The South African Power Flying Association (SAPFA) held a very successful ANR (Air Navigation Race) at Brakpan Airfield, the first time in a very long time that an event was held at this airfield, initially this event was supposed to be the National Landing Championships with the venue at Brits, but after the fantastic showing of our National Protea team in the ANR World Championships in Portugal in September, and the ability for us all to watch them on live track, sparked a big interest in ANRs for our local members. It was thus decided to hold an ANR and combine it with the Landing Championships and to hold it at Brakpan as an eminently suitable venue.
Competition Director Jonty Esser briefing the teams on Saturday morning.
Jonty Esser put his hand up to arrange the event, having got back from the Portugal campaign with all the fresh ideas on how to configure ANR courses and knowledge of the scoring system. To be able to fit all this in one day, briefing was planned at 8 am, with landings planned to start at 2 pm, but as the interest to attend grew to 21 entries, it became difficult to pack so much into one day. With some risk of summer afternoon thundershowers, it was decided to drop the landing championships and reschedule that for another day.
Some of the competing aircraft.
The briefing eventually started at 8.30 after everybody had arrived, with Lizelle & Sandi making and serving great breakfast orders from the new clubhouse bar and kitchen, the competitors were divided up into two categories of Sportsman & Unlimited. Competitors holding Protea colours automatically had to take part as Unlimited teams, and those who wanted to try their hand at International standard courses could choose to do so.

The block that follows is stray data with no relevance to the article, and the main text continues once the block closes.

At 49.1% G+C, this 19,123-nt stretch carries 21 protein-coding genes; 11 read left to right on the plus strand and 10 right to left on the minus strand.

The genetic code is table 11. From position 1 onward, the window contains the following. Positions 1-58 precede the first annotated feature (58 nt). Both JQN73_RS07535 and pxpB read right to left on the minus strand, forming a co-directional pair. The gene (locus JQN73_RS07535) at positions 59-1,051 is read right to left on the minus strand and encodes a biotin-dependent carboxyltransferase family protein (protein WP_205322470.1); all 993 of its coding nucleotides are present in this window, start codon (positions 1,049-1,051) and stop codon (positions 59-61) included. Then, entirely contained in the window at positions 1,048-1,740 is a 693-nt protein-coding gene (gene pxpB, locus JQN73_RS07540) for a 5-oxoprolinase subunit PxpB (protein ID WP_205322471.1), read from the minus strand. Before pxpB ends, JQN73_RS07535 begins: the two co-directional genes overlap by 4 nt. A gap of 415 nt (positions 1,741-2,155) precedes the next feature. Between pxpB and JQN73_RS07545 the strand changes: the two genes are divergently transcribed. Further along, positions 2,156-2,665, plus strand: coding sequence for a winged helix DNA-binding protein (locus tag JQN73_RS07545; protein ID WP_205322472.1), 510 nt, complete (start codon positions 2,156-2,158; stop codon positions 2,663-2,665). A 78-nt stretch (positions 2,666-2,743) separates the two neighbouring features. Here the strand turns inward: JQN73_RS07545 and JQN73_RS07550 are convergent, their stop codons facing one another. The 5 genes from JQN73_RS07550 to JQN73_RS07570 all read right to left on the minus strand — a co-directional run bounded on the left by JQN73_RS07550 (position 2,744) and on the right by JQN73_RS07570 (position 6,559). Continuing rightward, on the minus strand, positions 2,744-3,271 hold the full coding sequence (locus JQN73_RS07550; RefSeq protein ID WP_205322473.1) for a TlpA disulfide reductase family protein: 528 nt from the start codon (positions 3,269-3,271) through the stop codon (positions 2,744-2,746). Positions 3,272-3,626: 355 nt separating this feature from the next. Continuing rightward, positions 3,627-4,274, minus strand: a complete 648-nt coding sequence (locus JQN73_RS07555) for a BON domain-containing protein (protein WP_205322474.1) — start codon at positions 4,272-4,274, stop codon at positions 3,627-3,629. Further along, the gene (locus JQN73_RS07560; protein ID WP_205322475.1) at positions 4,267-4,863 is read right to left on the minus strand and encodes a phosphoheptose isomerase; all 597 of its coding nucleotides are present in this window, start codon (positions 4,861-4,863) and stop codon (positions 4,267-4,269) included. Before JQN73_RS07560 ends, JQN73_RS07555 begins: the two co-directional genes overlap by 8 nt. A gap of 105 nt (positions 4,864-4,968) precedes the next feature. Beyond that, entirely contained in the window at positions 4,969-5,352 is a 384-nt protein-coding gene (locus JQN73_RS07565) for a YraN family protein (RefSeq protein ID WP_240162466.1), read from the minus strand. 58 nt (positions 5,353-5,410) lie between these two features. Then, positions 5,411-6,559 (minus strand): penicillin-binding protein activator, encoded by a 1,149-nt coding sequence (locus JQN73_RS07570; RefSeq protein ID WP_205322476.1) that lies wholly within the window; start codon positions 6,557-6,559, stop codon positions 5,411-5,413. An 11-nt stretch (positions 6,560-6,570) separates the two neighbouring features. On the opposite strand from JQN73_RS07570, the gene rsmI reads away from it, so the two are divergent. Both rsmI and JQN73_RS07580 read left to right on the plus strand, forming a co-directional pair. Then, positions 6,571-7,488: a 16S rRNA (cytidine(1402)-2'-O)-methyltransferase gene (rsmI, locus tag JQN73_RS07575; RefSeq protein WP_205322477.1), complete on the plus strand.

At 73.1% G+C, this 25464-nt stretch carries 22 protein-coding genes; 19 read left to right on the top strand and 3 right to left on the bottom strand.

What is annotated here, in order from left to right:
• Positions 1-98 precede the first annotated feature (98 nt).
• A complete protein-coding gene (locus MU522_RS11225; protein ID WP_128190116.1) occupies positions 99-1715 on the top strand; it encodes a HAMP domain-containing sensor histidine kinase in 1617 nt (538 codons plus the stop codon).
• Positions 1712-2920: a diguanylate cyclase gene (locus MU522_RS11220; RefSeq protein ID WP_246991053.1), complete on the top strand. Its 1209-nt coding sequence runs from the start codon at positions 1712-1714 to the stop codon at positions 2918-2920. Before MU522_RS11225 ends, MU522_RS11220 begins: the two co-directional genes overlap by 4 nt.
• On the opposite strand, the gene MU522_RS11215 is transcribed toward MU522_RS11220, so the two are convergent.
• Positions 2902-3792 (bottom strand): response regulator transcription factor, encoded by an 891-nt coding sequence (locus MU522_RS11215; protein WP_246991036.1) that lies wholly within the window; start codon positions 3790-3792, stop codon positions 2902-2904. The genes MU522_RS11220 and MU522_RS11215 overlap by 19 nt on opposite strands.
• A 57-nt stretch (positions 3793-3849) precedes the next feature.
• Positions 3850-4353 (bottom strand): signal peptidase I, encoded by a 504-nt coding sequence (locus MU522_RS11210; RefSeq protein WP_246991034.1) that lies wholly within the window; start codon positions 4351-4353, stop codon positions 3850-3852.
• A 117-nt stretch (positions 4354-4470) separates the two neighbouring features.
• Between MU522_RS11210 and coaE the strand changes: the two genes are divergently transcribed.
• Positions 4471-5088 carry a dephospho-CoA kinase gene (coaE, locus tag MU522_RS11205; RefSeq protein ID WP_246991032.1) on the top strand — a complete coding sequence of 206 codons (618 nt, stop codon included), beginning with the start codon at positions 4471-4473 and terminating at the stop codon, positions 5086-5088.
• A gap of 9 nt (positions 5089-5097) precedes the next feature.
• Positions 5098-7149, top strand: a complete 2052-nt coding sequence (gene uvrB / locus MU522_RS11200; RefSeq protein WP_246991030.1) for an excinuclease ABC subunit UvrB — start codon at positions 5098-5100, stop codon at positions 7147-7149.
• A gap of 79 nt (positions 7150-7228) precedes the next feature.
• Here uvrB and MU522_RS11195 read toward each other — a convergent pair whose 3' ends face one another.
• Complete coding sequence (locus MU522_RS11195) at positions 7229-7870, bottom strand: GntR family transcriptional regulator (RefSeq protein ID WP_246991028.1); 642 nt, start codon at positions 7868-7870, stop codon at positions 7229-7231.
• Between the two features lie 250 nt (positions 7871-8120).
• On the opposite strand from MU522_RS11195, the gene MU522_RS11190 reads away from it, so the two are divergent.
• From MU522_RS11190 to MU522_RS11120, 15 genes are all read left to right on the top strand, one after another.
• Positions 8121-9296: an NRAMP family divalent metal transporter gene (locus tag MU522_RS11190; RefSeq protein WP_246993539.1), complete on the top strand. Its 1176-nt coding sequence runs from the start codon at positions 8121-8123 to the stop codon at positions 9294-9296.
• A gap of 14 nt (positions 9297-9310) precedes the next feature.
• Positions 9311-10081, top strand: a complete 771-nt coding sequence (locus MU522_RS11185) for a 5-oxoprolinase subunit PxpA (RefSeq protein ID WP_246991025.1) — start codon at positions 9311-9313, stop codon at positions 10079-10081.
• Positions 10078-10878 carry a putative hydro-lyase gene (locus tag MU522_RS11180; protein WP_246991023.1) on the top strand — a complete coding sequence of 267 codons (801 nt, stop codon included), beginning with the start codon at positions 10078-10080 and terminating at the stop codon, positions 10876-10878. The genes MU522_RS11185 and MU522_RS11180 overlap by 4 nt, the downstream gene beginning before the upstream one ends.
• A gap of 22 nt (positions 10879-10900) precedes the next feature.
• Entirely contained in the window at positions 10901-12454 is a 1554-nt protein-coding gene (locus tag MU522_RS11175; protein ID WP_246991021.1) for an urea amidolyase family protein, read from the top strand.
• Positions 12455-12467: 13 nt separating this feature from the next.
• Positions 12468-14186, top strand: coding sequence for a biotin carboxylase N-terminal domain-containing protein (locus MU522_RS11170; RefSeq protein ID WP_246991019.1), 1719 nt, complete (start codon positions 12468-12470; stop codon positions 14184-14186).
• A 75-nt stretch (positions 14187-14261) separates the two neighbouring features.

Team Johan van Eeden and Cor Esterhuizen plotting.
In an ANR, there are only two objectives. The first being on-time at the start and finish gates:- each second early or late attracts 3 penalty points. The second objective is to remain inside the corridor, which in the case of Sportsman Class is 0.4 nm wide (+/- 800 m), any excursion outside the corridor also attracts 3 penalty points per second being outside the corridor.
Adrienne Visser & Piet Meyer plotting.
For the Unlimited Class, the corridors are narrower and the course layout with turns with sharper angles, and for this event the first course of the day was at 0.3 nm wide (550 m) and for the 2nd course the width reduced to 0.25 nm (460 m), leaving little margin to keep inside this sliver of airspace.
Father and son team Hendrik and Jandre Loots plotting.
Each course is around 25 nm, so the course takes around 20 minutes to complete, which is nice and short but given the amount of concentration and focus required to stay within bounds, a very daunting contest. The navigator has the unenviable task of keeping the pilot on the straight and narrow, and the pilot has to ensure that the navigator is doing his job….
The teams from the Mach 1 School plotting.
The courses all had 10 legs, which meant that on average the legs were around 1 min to 1.5 min in length, making flying these short legs quite daunting - one is hardly on a leg when you have to think about turning onto the next leg, and keep track of the time.
Adrienne Visser explaining some finer plotting points to Caroline Koll as a first time ANR participant.